Cost Containment, Employers, and the Diabetes Epidemic
July 12, 2018
First Stop Health
The U.S. confronts a diabetes epidemic. For employers, the growing diabetes population creates significant expenses. In response, effective digital-powered platforms to reduce treatment costs have emerged. This article discusses the key criteria employers should consider when deciding among diabetes-treatment platforms.
$80 Billion in Costs
Costs: The American Diabetes Association (ADA) estimates that in 2017, the U.S. workforce included 8.1 million workers diagnosed with diabetes leading to over $50 Billion in increased healthcare costs for these employees. According to the ADA, diabetes also cost employers $30 Billion in lost productivity, due to employee absences and reduced performance at work. Gallup similarly concludes that 6.3% of full-time U.S. workers have been diagnosed with diabetes.
Employers purchase access to these treatment platforms for employees as a health benefit in addition to health insurance. By reducing the severity of diabetes, “reversing” its symptoms, or preventing it among high-risk employees, these services lead to improved employee health and can lower employer healthcare costs by thousands of dollars per enrolled employee.
Choosing a Platform
We believe five criteria should guide employers in selecting an effective diabetes-treatment platform:
1.) A Guarantee of Net Savings or ROI
Vendor “skin in the game”: The Web sites of leading digital diabetes therapeutics firms detail annual healthcare costs savings of several thousand dollars per enrolled employee, indicate that hundreds of organizations use their services, and include a savings or ROI calculator. With these bold claims, employers should, at a minimum, be making a risk-free purchase. (Forbes noted that Omada Health’s results enable it to “confidently tie compensation to outcomes.”)
2.) Turnkey Enrollment Systems that Respect Employee
Engagement systems: Human resources departments are overworked and lack the expertise needed to enroll patients in disease-management programs. Experienced platform providers should have a turn-key system that can be easily customized for each client to build awareness of their service, recruit participants, and keep these participants engaged.
Enrollment systems must also ensure employee privacy. It’s not necessary for employers to know which employees have diabetes or who participates in an employer-sponsored program. Employees are unlikely to want employers apprised of their lifestyle habits, and a lack of privacy may dissuade employees from joining.
3.) Technology with a Human Touch
Real people, real health coaches: Type 2 Diabetes results mainly from unhealthy, long-term employee behaviors. To lessen or reverse symptoms requires fundamental changes in behavior, which are difficult to accomplish. The regular one-to-one intervention of health coaches who can access patient data and monitor progress is essential: the data allows them to provide the necessary customized advice, positive reinforcement, and added motivation participants need to change life-long habits.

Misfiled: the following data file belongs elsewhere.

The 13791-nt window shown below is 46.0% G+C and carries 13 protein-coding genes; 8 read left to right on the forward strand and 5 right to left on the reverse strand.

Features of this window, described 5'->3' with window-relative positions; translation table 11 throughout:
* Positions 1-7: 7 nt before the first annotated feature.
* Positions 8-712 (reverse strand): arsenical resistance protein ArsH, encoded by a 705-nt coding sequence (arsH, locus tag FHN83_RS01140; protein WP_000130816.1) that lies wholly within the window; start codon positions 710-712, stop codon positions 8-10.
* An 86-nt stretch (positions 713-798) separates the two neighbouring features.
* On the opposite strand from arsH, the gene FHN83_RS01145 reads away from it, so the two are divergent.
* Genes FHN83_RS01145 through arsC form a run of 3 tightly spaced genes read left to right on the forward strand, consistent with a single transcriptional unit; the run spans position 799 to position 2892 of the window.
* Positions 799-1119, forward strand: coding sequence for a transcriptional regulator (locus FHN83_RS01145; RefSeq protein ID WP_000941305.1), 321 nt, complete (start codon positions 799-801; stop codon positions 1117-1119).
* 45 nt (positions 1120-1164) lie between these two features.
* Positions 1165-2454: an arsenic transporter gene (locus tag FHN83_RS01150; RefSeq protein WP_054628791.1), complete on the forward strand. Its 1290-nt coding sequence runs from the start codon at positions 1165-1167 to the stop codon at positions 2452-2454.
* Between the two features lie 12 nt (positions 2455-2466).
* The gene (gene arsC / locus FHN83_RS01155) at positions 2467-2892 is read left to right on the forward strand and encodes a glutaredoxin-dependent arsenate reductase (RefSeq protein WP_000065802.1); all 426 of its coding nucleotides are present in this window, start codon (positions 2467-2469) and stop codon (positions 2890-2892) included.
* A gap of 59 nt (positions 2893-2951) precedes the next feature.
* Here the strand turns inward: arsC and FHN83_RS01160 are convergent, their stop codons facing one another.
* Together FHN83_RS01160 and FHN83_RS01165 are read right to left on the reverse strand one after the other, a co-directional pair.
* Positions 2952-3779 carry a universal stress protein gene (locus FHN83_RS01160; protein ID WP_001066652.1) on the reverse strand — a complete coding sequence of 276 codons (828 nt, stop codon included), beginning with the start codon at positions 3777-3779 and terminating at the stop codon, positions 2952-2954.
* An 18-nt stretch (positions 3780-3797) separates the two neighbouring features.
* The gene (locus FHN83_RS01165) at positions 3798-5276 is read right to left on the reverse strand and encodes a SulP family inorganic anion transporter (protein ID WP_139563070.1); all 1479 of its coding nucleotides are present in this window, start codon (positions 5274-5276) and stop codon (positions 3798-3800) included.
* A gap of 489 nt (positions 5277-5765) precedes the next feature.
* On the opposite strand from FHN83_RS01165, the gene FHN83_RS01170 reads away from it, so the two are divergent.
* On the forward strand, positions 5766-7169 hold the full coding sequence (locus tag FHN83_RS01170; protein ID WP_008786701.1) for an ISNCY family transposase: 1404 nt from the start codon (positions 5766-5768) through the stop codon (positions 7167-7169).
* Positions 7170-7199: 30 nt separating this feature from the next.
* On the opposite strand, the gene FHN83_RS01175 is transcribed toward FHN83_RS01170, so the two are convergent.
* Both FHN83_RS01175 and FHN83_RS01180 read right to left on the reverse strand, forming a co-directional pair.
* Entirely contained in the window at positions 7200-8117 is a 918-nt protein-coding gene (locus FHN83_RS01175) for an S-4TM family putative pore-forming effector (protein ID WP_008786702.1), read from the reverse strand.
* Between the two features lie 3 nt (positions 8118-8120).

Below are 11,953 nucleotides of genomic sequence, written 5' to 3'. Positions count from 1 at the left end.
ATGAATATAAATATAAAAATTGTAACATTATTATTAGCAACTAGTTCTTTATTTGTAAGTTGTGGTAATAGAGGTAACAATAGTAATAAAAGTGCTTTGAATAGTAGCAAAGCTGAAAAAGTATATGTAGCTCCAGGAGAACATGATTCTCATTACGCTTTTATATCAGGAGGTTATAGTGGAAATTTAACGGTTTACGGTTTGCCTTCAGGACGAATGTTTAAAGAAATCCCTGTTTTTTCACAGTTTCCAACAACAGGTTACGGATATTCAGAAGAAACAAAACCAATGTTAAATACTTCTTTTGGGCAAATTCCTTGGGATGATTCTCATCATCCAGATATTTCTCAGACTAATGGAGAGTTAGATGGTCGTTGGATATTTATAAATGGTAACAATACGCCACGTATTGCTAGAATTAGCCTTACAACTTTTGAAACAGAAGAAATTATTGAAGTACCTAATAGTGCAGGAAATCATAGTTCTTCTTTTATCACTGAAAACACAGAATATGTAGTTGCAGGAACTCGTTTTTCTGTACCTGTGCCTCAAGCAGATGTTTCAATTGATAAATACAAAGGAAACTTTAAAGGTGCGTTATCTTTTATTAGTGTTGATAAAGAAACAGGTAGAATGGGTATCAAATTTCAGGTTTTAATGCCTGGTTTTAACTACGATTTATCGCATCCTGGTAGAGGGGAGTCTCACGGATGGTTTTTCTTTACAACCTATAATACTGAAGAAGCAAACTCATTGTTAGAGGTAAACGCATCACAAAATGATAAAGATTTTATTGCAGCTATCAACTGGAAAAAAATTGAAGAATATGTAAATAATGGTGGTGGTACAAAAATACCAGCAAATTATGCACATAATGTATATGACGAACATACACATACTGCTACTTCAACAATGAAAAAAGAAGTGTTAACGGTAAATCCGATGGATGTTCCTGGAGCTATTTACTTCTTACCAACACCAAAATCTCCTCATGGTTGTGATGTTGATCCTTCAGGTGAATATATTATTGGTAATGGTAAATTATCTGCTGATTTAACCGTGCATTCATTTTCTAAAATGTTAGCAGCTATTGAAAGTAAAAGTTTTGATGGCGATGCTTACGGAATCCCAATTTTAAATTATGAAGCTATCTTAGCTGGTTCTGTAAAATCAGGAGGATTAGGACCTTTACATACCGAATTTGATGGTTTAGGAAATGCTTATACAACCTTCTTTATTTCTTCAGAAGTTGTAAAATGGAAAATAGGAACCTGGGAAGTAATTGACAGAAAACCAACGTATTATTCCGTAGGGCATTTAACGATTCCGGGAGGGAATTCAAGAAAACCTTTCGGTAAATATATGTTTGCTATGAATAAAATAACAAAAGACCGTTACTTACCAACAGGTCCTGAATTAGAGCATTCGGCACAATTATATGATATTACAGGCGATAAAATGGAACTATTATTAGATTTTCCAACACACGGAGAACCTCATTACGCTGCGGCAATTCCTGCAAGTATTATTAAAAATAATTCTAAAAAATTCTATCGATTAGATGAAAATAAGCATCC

4.) Participation Incentives
Eliminating deductibles and more: The potential employer savings of high employee engagement in these programs is significant. Companies increase participation by modifying their reimbursement plans to reward employees who take part. These changes may involve eliminating copays for exams, medication, or supplies. Platform providers have the experience to guide employers on the specific incentives that promote participation.
5.) A Long-Term View
“Data never sleeps”: Digital diabetes-therapeutics firms have unprecedented access to patient data, enabling them to evaluate and continuously enhance their treatment protocols. Employers should seek out firms that demonstrably understand and exploit this opportunity and appear likely to continue to offer best-of-breed solutions.
HDHPs: As detailed in earlier issues of this newsletter issues of this newsletter, high-deductible health plans (HDHPs) are a disaster for individuals with chronic conditions. Diabetes-management programs can be offered only with traditional non-HDHP plans, and employees must be educated to make this plan choice.
Here’s why: HSA accounts, funded with pre-tax employee and employer contributions, are an essential component of successful HDHP’s. And, the IRS prohibits firms from providing medical assistance, such as diabetes-management plans, to employees until they have met the high deductibles required for HSA eligibility.
Wellness Services: Popular wellness programs often focus on proper eating and weight loss, leading to the impression that they assist in diabetes health management. The economic value of these plans is uncertain. When making a purchase, employers must distinguish between wellness programs, which are oriented toward a broad employee population, and programs targeted specifically at the serious health problem of diabetes treatment and prevention.
As employers confront the high healthcare costs associated with the diabetes epidemic, implementing an effective digital diabetes-management program is imperative. These platforms yield net results in better employee health and lower employer healthcare costs: a rare “win-win” in today’s healthcare services arena.